DePaul Art Museum's exhibition "Remaking the Exceptional: Tea, Torture, and Reparations | Chicago to Guantanamo" marks 20 years since the opening of the United States' extralegal prison in Guantanamo Bay, Cuba, and examines the local and international ramifications of state violence.
The exhibition and associated publication, published by the museum, spotlight acts of creative resistance while highlighting connections between policing and incarceration in Chicago and the human-rights violations of the "global war on terror."
The exhibition will run March 10-Aug. 7, 2022, and feature paintings, drawings, sculptures and installations produced by torture survivors, artists, activists and collectives. Contributors to the exhibition include Abdualmalik Abud, Mansoor Adayfi, Djamel Ameziane, Muhammad Ansi, Ghaleb Al-Bihani, Dorothy Burge, Chicago Torture Justice Memorials, Debi Cornwall, Amber Ginsburg, Assad "Haroon" Gul, Mashaun Hendricks, Aaron Hughes, Invisible Institute, Damon Locks, Lucky Pierre, Trevor Paglen, Prison + Neighborhood Arts/Education Project, Khalid Qasim, Sabri Mohammad Ibrahim Al Qurashi, Ahmed Badr Rabbani and Sarah-Ji Rhee.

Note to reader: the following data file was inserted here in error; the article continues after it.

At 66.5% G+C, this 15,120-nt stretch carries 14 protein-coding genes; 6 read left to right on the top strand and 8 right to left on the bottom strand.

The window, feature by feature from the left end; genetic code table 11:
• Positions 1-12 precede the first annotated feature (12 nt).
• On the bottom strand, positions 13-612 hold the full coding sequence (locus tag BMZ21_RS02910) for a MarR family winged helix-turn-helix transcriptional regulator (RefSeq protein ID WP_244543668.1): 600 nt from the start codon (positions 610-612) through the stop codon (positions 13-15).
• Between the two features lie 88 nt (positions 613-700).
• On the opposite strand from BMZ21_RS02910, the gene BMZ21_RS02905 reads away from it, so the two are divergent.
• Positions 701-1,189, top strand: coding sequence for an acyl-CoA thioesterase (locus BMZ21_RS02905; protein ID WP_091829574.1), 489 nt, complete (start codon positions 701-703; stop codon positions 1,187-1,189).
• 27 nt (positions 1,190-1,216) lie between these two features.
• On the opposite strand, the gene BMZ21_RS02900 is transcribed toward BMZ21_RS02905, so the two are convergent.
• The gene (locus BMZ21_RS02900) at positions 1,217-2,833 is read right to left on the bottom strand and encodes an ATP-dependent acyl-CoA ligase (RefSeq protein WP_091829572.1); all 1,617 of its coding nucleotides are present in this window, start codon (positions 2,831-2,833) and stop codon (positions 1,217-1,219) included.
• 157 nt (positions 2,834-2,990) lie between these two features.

Ahead of the exhibition, an online conversation is scheduled for Jan. 8, 2022, and will observe the 20th year of Guantánamo as an extra-legal prison as well as the seventh year since Chicago's passage of the Jon Burge reparations ordinance, the first and only ordinance of its kind in the country.
Support for this exhibition and its related programming is provided by the Andy Warhol Foundation for the Visual Arts and from Illinois Humanities through its Envisioning Justice initiative.
DePaul Art Museum is at 935 W. Fullerton Ave. on DePaul University's Lincoln Park Campus. The museum is open 11 a.m.-7 p.m. Wednesday and Thursday, and 11 a.m.-5 p.m. Friday, Saturday and Sunday. It's closed Monday and Tuesday. Admission is free. Existing COVID protocols will be followed.
See resources.depaul.edu/art-museum/exhibitions/Pages/remaking-the-exceptional.aspx .